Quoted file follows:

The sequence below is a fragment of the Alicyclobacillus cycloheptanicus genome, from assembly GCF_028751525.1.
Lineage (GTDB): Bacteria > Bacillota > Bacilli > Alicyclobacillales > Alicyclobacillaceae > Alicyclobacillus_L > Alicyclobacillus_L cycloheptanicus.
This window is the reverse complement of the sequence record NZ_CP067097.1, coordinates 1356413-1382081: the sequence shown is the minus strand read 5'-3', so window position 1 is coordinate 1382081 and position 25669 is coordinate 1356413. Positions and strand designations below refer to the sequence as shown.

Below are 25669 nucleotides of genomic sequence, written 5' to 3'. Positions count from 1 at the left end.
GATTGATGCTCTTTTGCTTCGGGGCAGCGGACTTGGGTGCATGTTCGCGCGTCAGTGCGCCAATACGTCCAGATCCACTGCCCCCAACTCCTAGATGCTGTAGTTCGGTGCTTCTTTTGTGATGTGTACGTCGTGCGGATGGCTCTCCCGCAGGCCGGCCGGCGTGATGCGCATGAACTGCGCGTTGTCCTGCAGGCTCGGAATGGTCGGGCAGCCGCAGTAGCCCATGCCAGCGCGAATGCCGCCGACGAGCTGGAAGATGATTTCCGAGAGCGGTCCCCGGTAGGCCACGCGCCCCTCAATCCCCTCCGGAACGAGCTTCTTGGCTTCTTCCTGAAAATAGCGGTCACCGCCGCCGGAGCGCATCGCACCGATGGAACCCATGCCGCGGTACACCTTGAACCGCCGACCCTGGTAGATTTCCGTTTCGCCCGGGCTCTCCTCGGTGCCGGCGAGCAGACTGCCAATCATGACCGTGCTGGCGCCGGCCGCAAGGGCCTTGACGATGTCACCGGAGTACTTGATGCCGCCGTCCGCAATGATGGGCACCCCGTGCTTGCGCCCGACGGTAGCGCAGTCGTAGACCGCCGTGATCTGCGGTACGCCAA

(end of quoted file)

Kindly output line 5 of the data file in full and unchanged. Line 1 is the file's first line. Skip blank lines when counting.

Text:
GATTGATGCTCTTTTGCTTCGGGGCAGCGGACTTGGGTGCATGTTCGCGCGTCAGTGCGCCAATACGTCCAGATCCACTGCCCCCAACTCCTAGATGCTGTAGTTCGGTGCTTCTTTTGTGATGTGTACGTCGTGCGGATGGCTCTCCCGCAGGCCGGCCGGCGTGATGCGCATGAACTGCGCGTTGTCCTGCAGGCTCGGAATGGTCGGGCAGCCGCAGTAGCCCATGCCAGCGCGAATGCCGCCGACGAGCTGGAAGATGATTTCCGAGAGCGGTCCCCGGTAGGCCACGCGCCCCTCAATCCCCTCCGGAACGAGCTTCTTGGCTTCTTCCTGAAAATAGCGGTCACCGCCGCCGGAGCGCATCGCACCGATGGAACCCATGCCGCGGTACACCTTGAACCGCCGACCCTGGTAGATTTCCGTTTCGCCCGGGCTCTCCTCGGTGCCGGCGAGCAGACTGCCAATCATGACCGTGCTGGCGCCGGCCGCAAGGGCCTTGACGATGTCACCGGAGTACTTGATGCCGCCGTCCGCAATGATGGGCACCCCGTGCTTGCGCCCGACGGTAGCGCAGTCGTAGACCGCCGTGATCTGCGGTACGCCAA